When Mel Villani was 18, she knew she wanted to own a shop.
A few years later, after the birth of her first son Zac, she knew that she had to give up the corporate life and finally pursue her dream.
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And boy, has it worked out.
Now the owner of Mornington Peninsula boutique, Evergreen Clothing, Villani’s life changed when she decided to stock a pair of pants dubbed the Jenni Jogger in three different colours, and in sizes from 8 to 14.
One year later, she’s sold 30,000 pairs of the pants and made more than $1 million in sales, which now come in more colours and sizes 6-22.
According to Villani, the appeal of the pants - which retail for $59 - is in the elastic waist and stretchy material: they’re basically trackie pants but more stylish.
While the success is a bonus, it was a challenging time for Villani when the pants began to take off.
“Just as the Jenni Joggers started to take off my business was running fairly lean,” she told Yahoo Finance.
“By lean I mean just two of us doing everything. We were packing orders and serving customers so we worked around the clock.”
‘Just do it - I’m not a procrastinator and I don’t overthink things.’
It was so intense that she had to recruit her husband and sister to help, and she spent late nights on the laptop after the children were in bed, and early mornings managing the business.
“As the business grew and we worked our way through lots of growing pains, we eventually got to a point where we could hire a person to pack orders each day and then scaled to a full time packer to now where we have two to three full time packers in our warehouse.”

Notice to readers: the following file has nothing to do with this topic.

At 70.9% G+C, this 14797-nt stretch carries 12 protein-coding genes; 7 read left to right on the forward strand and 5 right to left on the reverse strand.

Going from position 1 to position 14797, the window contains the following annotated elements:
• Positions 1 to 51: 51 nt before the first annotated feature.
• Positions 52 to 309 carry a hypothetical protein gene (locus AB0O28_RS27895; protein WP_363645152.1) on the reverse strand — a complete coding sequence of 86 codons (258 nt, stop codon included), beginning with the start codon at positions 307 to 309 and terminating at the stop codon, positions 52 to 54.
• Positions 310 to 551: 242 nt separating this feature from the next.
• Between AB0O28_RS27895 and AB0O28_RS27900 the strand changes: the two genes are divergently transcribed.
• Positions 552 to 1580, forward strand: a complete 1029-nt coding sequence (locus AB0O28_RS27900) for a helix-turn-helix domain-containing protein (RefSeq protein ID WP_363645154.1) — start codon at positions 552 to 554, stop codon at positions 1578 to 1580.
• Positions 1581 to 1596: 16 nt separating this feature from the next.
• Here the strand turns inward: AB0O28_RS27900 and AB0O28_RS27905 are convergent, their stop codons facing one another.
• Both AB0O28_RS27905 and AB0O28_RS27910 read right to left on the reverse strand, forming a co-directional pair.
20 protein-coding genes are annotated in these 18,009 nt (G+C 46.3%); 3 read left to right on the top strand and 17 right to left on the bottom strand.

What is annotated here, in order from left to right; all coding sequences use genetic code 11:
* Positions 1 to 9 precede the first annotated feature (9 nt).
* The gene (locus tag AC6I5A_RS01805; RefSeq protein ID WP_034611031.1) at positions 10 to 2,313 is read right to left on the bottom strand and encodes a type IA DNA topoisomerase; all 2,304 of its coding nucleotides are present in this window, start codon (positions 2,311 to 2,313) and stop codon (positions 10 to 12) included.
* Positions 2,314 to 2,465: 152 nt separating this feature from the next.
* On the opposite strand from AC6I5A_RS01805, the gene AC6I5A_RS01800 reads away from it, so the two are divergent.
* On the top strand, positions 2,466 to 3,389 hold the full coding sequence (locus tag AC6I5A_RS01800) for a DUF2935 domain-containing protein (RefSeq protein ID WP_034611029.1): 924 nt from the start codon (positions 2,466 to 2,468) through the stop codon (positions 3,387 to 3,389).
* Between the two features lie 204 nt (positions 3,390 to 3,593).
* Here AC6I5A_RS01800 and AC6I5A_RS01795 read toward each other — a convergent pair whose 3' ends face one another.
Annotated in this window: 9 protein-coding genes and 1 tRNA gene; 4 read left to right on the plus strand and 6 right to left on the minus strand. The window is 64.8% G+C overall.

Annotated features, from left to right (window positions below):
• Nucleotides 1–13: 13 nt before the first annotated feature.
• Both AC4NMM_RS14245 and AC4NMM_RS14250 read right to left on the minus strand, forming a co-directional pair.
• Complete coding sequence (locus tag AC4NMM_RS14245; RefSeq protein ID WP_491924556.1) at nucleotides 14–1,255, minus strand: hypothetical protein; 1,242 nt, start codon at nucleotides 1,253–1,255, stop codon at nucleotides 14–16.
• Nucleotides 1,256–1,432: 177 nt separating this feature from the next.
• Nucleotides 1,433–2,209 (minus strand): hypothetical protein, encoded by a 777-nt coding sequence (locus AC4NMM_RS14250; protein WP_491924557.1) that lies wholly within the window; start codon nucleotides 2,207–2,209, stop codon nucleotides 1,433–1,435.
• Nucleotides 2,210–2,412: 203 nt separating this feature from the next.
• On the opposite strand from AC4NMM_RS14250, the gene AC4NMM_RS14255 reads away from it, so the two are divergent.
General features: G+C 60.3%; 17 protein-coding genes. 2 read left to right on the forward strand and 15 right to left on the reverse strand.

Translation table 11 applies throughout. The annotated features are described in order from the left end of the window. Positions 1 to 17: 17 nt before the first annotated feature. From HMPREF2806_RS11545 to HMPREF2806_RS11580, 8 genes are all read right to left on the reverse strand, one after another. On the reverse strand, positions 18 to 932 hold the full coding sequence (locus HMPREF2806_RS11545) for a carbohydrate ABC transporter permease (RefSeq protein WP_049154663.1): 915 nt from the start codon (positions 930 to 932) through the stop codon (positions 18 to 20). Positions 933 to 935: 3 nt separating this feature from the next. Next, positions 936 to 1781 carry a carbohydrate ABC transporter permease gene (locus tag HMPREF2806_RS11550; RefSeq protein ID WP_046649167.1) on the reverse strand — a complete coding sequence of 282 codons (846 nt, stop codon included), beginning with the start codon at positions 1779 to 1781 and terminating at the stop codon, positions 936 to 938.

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Villani said the surge in interest meant a “huge amount of hard work”.
But she’s also a “big believer in positivity”.
“Stay positive, you can’t let the setbacks get you down - always see the good in them and learn from them. Ride with the business changes. The direction the business takes may not have been in the original plan, so you have to go with the flow of what works,” she said.
“Just do it - I’m not a procrastinator and I don’t overthink things. When I first opened, I said to myself, ‘If I don’t do it someone else will and I will always regret it. And if it doesn’t work, at least I tried.’”
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